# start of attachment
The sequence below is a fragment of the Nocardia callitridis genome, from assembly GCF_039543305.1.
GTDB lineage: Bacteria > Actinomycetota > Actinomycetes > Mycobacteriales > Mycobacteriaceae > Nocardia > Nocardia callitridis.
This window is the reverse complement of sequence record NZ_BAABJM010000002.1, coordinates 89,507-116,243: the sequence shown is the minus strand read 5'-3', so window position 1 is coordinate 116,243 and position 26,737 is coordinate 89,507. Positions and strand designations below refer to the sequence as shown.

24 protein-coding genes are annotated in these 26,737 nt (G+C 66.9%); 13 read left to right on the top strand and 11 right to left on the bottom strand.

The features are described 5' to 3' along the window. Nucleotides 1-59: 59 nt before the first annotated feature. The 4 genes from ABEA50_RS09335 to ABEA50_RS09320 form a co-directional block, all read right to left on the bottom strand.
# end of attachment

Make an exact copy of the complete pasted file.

The sequence below is a fragment of the Nocardia callitridis genome, from assembly GCF_039543305.1.
GTDB lineage: Bacteria > Actinomycetota > Actinomycetes > Mycobacteriales > Mycobacteriaceae > Nocardia > Nocardia callitridis.
This window is the reverse complement of sequence record NZ_BAABJM010000002.1, coordinates 89,507-116,243: the sequence shown is the minus strand read 5'-3', so window position 1 is coordinate 116,243 and position 26,737 is coordinate 89,507. Positions and strand designations below refer to the sequence as shown.

24 protein-coding genes are annotated in these 26,737 nt (G+C 66.9%); 13 read left to right on the top strand and 11 right to left on the bottom strand.

The features are described 5' to 3' along the window. Nucleotides 1-59: 59 nt before the first annotated feature. The 4 genes from ABEA50_RS09335 to ABEA50_RS09320 form a co-directional block, all read right to left on the bottom strand.